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Cameron Hayley competing in K&N West Series action at Iowa Speedway. (Gayle McKnight Minton)
Cameron Hayley competing in K&N West Series action at Iowa Speedway. (Gayle McKnight Minton)


Hot-shot teen racer juggles speed and school Add to ...

For Cameron Hayley, the smell of burning rubber conjures up a favourite childhood memory.

Whenever he catches a whiff of tire smoke, the Calgary teen remembers being in the stands of the now-closed Race City Motorsport Park watching acrid blue haze fill the air at the end of a stock car race.

“I was that kid who was standing right at the start-finish line after a race while the drivers were doing burnouts and just smelling the tire smoke and burning fuel – all that harmful toxic stuff parents don’t want their kids smelling,” Hayley, 16, recalled.

“I would just take it in and, ever since that, racing has been literally and figuratively been in my blood.”

Now the kid who began attending races as a toddler with his NASCAR-obsessed godfather, Jason Arams, and dad, Darrell, hopes to attract attention and sponsors during his sophomore year in a NASCAR ladder series called K&N West Pro.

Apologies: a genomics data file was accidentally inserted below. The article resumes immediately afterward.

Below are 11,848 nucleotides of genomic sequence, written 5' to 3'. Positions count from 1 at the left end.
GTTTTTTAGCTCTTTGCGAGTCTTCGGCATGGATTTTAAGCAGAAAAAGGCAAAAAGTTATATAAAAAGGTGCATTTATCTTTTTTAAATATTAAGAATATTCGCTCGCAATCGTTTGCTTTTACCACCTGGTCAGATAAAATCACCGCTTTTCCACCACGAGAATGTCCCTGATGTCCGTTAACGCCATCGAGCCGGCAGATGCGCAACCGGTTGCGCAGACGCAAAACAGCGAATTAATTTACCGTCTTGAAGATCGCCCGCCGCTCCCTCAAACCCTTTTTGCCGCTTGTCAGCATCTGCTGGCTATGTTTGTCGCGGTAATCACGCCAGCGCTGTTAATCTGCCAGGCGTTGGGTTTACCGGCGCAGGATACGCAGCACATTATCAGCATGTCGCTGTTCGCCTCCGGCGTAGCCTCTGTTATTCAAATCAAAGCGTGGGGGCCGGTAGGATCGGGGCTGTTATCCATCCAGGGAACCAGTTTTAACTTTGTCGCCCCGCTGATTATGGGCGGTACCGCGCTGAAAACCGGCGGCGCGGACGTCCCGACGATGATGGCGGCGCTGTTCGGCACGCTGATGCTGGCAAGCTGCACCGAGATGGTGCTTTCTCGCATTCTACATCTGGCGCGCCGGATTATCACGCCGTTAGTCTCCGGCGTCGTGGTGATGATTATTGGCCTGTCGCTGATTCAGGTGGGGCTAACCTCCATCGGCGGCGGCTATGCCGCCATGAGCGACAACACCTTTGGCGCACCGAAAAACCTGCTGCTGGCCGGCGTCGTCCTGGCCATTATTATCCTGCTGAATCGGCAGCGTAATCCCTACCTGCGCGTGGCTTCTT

After a successful rookie year in the development series where he finished seventh overall with five top-5 finishes in 15 starts driving the No. 24 Toyota for Bill McAnally Racing, Hayley signed to race the No. 3 Ford for the Gene Price Motorsports. He replaces 2012 K&N West champion Dylan Kwasniewski, who will race in the K&N East Series this year.

The first race of Hayley’s 16-stop 2013 K&N West Series season goes Feb. 19 at the famed Daytona International Speedway. The season-opening “UNOH Battle at the Beach” will run as part of the undercard of the Daytona 500 and take place on a new flat, half-mile oval built alongside the back straight of the speedway.

“We are going right into the first race looking for a win,” Hayley said. “It’s huge pressure for me but I just need to block it all out and focus on what I need to do. Going into cars that won the championship last year means there are huge expectations and I am ready for it.”

If history is any indication, Hayley should be able to cope nicely with expectations that he should be a front-runner in the series.

In 2011, a 15-year, 23-day-old Hayley became the youngest driver to compete in a NASCAR-sanctioned event by making his first career K&N West Pro Series start in Montana. He raised more than a few eyebrows by taking second place in that outing and lapping veteran NASCAR Sprint Cup driver Michael Waltrip along the way.

“When my dad told me about a month before that I was going to drive in a NASCAR race, it brought me to tears,” he said. “All I wanted to do was finish the race and instead I was sitting there being interviewed on Speed TV for a second-place finish. It was probably the best moment of my life.”

It was a long way from the makeshift oval on the family driveway Hayley spent hours circling in a toy tractor as soon as his feet could reach the pedals. His competitive spirit became apparent when the toddler asked his father to time his laps. A motorized go-kart arrived in the driveway when he was four, and Hayley has never looked back.